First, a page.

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Blood Cells. 1987;13(1-2):285-98.

Retroviral-mediated gene transfer into mammalian cells.

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  • 1Metabolism Branch, National Cancer Institute, Bethesda, MD 20892.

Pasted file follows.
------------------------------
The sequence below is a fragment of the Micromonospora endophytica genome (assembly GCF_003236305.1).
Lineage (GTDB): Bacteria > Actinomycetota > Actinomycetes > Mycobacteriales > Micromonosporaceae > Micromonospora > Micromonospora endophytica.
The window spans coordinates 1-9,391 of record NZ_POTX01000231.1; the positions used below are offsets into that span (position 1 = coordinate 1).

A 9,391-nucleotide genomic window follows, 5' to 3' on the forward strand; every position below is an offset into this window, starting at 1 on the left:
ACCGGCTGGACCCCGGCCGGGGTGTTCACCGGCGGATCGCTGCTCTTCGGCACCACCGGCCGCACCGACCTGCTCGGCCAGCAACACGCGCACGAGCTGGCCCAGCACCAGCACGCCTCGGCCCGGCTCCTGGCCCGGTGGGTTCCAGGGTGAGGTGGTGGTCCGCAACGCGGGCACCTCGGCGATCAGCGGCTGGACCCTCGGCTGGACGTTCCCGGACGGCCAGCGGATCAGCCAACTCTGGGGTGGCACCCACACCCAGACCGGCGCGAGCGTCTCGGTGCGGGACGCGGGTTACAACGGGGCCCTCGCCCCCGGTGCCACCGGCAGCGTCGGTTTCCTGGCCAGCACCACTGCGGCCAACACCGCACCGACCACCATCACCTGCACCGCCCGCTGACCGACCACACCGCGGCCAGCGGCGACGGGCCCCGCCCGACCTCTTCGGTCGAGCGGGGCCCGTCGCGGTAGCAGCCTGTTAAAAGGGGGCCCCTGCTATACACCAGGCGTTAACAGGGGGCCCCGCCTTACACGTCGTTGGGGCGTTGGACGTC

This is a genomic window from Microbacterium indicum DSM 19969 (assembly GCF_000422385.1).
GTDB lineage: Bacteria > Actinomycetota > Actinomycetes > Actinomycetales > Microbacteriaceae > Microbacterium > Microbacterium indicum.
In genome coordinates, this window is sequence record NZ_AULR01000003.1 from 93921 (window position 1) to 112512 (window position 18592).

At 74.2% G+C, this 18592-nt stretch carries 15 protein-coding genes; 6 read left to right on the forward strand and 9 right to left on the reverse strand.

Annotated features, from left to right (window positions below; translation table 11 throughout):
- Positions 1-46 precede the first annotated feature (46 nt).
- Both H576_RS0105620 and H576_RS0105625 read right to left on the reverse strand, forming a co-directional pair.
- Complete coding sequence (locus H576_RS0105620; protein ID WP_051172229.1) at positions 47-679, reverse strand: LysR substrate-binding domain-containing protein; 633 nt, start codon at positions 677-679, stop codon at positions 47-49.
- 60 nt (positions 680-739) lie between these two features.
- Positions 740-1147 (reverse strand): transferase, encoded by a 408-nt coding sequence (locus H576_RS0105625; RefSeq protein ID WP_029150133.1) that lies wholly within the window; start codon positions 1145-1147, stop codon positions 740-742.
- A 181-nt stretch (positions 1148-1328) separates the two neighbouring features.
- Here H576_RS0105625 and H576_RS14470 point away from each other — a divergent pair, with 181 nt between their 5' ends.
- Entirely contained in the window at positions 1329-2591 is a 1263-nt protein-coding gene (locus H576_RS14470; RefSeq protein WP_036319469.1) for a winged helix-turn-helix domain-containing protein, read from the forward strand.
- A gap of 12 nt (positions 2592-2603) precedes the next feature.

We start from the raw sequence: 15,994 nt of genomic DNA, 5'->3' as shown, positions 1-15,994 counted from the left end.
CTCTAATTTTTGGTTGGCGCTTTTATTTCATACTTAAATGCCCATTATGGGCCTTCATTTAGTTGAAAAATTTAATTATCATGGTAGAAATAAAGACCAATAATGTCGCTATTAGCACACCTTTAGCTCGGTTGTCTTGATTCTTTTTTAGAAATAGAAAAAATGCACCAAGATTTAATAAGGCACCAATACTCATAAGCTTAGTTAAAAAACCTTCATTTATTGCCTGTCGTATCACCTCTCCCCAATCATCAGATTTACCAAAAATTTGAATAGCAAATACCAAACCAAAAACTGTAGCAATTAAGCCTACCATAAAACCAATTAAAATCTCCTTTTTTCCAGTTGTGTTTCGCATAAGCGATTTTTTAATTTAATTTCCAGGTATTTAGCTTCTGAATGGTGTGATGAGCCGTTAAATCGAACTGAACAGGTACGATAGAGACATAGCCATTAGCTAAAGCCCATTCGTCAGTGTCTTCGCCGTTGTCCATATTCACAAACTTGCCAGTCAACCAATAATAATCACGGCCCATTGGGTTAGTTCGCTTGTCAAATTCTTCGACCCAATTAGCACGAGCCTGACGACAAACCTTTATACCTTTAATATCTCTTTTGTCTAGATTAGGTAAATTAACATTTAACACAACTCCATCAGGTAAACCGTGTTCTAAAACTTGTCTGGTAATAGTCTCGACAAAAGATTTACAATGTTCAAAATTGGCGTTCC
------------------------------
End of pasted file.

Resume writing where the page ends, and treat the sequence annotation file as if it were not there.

Retroviruses may be used as genetic vectors to transfer genes into mammalian cells with high efficiency. We have shown that the N2 vector will transfer a functional bacterial gene for neomycin resistance (NeoR) into more than 80% of mouse spleen foci. A derivative of the N2 vector was constructed to study transfer and expression of the human gene for adenosine deaminase (ADA) in mammalian lymphoid and hematopoietic stem cells. This vector, termed SAX, contains the human ADA cDNA with an SV40 promoter in addition to the NeoR gene. The SAX vector was found to efficiently transfer and express the ADA gene in an ADA-deficient human T-cell line. Gene transfer by SAX using an autologous nonhuman primate bone marrow transplant model resulted in expression of the human ADA gene in peripheral blood cells of treated animals. Human bone marrow treated with SAX produced 1%-2% of colonies in vitro that were expressing the vector genes. Transfer of genes into circulating hematopoietic stem cells of fetal sheep in utero was most efficient; vector gene expression was evident in 20%-40% of hematopoietic colonies. Therefore, retroviral vectors are capable of transferring functional genes into a wide variety of mammalian lymphoid and hematopoietic cells. Such vectors may be useful for clinical trials of gene therapy, that is, the correction of genetic diseases by insertion of a normal gene into a patient's defective cells.

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